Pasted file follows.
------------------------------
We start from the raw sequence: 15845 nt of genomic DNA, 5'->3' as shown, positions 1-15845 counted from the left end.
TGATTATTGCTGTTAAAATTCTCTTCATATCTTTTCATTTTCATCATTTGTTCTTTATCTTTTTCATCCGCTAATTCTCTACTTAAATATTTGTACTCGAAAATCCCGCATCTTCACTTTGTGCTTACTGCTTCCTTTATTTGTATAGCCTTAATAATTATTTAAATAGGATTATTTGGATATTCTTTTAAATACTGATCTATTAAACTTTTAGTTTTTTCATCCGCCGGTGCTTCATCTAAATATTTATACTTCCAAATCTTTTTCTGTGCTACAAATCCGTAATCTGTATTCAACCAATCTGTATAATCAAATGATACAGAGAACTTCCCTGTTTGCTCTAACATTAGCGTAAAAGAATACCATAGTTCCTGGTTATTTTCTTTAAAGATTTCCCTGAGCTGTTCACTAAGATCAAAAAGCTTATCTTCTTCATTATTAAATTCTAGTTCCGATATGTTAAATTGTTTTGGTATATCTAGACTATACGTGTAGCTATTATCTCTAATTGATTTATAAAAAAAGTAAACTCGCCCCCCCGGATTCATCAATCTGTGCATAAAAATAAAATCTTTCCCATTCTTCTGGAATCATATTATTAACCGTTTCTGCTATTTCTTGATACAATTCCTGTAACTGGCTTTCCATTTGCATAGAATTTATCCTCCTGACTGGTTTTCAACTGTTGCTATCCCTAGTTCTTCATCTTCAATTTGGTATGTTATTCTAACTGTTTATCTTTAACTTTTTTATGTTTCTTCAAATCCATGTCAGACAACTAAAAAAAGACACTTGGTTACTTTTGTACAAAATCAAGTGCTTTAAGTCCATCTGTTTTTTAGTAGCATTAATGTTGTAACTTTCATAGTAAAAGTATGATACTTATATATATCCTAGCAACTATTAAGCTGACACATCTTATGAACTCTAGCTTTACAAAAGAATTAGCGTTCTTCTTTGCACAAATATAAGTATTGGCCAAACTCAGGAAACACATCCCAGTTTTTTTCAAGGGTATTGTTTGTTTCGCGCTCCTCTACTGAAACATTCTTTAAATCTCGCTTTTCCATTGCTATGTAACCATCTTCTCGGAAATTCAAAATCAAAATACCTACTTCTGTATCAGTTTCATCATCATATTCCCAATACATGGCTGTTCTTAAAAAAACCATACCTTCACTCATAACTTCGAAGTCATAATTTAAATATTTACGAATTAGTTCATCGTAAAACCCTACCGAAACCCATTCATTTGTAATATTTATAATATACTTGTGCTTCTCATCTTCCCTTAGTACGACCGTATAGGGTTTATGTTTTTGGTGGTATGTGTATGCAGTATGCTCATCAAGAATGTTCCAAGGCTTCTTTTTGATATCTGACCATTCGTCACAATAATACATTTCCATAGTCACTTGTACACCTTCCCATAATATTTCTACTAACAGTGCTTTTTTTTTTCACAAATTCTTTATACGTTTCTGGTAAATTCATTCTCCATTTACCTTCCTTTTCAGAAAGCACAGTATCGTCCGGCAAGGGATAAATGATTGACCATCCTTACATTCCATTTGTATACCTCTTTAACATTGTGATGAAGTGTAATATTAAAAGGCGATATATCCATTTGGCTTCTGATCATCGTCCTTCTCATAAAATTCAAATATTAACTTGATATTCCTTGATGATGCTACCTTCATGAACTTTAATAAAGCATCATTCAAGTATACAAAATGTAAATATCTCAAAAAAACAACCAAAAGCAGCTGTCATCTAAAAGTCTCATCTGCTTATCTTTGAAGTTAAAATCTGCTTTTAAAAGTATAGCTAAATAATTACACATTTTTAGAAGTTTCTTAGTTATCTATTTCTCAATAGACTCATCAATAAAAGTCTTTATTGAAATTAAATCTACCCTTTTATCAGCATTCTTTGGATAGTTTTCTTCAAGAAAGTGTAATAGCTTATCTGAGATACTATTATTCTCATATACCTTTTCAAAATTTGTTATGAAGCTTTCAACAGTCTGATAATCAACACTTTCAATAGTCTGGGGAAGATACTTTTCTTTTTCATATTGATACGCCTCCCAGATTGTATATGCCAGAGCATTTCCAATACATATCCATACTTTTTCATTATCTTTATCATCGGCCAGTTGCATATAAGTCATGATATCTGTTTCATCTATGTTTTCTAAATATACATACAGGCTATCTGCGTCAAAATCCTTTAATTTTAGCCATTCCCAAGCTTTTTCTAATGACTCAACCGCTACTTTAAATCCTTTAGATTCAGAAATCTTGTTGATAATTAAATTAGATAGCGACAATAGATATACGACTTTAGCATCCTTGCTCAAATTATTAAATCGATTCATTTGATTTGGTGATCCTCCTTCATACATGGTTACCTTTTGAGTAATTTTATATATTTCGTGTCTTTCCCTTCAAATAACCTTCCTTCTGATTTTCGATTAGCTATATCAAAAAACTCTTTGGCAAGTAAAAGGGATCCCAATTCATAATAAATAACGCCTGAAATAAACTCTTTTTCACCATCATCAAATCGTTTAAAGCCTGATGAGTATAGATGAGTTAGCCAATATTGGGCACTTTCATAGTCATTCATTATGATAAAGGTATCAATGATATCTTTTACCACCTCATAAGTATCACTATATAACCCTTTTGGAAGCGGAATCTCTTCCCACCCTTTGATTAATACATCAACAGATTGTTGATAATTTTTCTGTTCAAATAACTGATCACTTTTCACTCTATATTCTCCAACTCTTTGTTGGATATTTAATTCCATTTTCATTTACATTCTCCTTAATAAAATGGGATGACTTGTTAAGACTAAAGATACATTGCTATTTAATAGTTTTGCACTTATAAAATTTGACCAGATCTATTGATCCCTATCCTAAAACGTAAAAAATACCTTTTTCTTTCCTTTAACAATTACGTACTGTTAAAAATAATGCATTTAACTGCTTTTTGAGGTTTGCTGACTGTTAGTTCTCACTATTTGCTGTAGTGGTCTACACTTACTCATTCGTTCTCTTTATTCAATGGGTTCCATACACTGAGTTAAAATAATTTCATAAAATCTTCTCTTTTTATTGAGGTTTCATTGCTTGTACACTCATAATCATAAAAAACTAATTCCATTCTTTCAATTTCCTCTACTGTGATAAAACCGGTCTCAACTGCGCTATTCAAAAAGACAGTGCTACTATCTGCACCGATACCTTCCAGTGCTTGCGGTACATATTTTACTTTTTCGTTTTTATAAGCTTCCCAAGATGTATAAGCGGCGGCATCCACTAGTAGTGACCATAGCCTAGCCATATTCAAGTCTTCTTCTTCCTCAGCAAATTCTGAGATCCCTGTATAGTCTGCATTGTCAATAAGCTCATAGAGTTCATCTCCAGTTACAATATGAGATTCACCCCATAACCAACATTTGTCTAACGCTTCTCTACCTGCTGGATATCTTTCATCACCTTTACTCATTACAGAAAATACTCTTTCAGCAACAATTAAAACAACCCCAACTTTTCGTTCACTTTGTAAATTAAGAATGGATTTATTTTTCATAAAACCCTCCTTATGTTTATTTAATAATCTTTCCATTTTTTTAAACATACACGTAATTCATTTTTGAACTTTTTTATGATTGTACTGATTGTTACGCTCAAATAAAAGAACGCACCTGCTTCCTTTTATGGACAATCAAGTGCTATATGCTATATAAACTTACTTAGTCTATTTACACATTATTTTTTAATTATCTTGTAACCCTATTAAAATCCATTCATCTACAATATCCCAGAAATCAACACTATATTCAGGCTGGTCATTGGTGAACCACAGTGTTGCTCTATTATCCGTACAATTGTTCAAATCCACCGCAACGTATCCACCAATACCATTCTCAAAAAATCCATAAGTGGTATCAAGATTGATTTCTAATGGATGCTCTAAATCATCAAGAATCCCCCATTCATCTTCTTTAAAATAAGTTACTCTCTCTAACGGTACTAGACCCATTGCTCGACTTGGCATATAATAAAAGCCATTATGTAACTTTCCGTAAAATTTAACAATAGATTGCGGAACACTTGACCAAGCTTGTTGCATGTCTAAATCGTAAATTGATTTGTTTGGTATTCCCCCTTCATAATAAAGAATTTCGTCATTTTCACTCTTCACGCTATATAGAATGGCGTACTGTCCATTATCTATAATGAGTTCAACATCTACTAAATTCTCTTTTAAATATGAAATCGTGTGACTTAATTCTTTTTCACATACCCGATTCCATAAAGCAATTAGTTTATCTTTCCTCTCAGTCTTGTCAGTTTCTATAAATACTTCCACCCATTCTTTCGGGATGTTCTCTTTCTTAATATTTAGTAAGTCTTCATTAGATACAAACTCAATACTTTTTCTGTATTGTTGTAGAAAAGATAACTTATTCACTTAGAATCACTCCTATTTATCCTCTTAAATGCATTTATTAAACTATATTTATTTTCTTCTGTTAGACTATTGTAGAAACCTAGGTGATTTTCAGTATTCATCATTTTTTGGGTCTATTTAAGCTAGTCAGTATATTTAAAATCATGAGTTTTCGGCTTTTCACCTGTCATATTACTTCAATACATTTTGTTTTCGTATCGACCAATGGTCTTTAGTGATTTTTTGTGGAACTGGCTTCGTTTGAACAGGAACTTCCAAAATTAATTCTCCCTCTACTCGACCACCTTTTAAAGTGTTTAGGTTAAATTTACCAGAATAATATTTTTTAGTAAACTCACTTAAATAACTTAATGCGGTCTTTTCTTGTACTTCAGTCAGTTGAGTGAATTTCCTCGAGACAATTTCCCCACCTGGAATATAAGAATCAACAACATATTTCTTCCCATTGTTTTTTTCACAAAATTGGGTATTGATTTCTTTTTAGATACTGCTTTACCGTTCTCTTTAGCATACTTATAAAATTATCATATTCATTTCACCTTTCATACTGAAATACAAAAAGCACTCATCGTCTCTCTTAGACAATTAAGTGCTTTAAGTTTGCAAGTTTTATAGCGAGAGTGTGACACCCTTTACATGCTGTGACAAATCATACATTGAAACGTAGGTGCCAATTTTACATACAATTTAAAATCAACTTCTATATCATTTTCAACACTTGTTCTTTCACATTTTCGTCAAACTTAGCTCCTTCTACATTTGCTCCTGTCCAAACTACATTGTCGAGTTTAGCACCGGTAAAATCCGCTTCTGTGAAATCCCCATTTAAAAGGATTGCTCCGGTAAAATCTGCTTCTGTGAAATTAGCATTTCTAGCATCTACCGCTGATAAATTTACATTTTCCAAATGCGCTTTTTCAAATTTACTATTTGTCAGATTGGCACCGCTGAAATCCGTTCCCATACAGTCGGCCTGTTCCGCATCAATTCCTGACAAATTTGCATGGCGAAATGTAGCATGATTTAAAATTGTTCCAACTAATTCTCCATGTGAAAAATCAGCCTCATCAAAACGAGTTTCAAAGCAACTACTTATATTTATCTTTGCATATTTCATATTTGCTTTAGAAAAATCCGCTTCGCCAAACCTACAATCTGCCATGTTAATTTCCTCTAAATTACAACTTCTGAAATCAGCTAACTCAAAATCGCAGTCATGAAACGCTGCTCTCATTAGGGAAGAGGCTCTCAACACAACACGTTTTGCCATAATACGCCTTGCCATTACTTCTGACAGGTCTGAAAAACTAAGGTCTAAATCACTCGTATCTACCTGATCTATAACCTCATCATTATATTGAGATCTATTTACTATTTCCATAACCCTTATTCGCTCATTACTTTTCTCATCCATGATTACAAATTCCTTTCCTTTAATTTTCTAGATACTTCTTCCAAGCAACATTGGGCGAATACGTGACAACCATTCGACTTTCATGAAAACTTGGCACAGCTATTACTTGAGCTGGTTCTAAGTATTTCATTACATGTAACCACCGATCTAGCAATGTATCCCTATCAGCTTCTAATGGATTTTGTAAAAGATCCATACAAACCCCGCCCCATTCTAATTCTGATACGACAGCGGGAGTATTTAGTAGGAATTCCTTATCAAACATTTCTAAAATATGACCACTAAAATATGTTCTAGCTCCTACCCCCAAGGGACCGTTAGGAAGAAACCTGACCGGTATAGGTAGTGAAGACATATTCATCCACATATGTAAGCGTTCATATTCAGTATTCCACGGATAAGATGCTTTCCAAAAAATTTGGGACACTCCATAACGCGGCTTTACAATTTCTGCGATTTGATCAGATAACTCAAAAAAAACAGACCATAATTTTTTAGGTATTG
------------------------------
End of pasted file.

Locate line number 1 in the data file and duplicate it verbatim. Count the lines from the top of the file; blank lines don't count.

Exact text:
We start from the raw sequence: 15845 nt of genomic DNA, 5'->3' as shown, positions 1-15845 counted from the left end.